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Today in Chemistry History – Stephanie Kwolek and Kevlar

Infographic on Stephanie Kwolek: born 31 July 1923, died 18 June 2014. Kwolek created the polymer known as Kevlar while working for the chemicals company DuPont. She also developed the ‘nylon rope trick’ classroom demonstration, which produces nylon in a beaker at room temperature. Kevlar is a polymer, a long molecule formed from the reaction of many smaller molecules known as monomers. Kevlar is used in body armour and bulletproof vests due to its high tensile strength. It is also used in fighter plane panels and wings, petrol tanks for Formula 1 cars, cut-resistant gloves, car and bicycle tyres, some ping pong bats, and some mobile phone casings. In 1995 Kwolek received DuPont’s Lavoisier medal for her research, and is still the only woman to have received this award.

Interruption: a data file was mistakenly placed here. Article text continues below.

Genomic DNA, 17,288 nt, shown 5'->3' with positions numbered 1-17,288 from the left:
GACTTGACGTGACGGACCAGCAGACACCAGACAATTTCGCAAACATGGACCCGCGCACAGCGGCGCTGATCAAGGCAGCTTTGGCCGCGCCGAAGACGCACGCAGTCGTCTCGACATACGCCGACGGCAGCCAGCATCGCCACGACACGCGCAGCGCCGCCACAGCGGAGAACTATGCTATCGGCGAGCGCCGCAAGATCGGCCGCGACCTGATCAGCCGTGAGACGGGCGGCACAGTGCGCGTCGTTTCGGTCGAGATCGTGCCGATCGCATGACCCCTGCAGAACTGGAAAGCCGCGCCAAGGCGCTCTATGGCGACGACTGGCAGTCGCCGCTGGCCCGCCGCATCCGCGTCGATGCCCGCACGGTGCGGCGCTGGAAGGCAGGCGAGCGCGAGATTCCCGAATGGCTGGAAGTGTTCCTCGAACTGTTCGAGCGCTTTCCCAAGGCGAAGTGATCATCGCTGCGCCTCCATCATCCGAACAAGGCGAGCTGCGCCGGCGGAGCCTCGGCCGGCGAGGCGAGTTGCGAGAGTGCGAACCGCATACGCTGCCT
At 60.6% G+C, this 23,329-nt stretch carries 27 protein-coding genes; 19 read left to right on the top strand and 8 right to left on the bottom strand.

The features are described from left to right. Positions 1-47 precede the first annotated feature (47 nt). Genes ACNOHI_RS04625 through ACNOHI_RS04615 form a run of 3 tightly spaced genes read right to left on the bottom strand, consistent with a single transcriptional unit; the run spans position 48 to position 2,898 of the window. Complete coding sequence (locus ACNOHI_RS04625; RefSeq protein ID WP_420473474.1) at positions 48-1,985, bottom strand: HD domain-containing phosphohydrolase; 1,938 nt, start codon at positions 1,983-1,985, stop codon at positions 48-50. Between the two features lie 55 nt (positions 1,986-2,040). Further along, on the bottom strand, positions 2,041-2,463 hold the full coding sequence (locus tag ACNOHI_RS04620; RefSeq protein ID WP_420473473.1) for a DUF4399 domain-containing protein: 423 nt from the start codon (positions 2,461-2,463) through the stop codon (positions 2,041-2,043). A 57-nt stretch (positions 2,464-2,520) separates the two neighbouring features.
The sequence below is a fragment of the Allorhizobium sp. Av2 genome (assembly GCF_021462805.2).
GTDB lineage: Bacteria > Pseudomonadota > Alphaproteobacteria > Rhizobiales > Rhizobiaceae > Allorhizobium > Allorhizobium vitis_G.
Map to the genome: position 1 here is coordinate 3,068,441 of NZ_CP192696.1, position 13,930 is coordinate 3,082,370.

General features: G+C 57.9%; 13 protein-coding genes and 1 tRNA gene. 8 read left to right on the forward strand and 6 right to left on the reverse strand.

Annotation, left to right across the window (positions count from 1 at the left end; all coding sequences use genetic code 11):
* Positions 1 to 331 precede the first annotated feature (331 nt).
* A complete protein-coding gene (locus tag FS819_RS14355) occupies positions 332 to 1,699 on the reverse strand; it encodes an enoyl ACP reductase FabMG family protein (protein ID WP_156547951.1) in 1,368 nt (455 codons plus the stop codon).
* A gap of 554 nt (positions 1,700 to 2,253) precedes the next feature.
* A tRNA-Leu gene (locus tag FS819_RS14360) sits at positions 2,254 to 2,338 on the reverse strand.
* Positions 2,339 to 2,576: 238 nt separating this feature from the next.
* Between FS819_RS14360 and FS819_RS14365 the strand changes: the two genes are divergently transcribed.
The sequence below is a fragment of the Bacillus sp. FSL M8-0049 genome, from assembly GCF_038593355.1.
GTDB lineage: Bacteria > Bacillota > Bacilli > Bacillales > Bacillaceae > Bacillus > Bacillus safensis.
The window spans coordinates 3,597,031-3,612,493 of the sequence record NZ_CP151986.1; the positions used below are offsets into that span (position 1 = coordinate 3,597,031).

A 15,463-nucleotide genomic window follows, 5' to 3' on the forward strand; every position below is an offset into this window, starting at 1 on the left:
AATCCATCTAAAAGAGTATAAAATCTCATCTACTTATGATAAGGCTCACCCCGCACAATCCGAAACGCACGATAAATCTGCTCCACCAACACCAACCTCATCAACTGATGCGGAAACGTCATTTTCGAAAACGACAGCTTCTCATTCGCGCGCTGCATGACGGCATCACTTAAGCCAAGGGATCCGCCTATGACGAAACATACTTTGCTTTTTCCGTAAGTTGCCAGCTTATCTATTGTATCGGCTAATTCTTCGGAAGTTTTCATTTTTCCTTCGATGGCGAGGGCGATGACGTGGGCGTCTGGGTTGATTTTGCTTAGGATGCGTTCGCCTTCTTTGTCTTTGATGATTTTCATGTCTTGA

Today marks the date of birth of Stephanie Kwolek, the US chemist who discovered the widely used polymer Kevlar. She also developed the nylon rope trick, in which nylon can be produced in a beaker at room temperature – a demonstration which is still used in classrooms today. In addition to this she is the to date the only woman to have been awarded DuPont’s Lavoisier Medal for outstanding contributions.

This graphic takes a quick look at the structure of Kevlar, and a selection from its impressive range of applications. To read more about Kwolek and Kevlar, check out the previous post on the site here.

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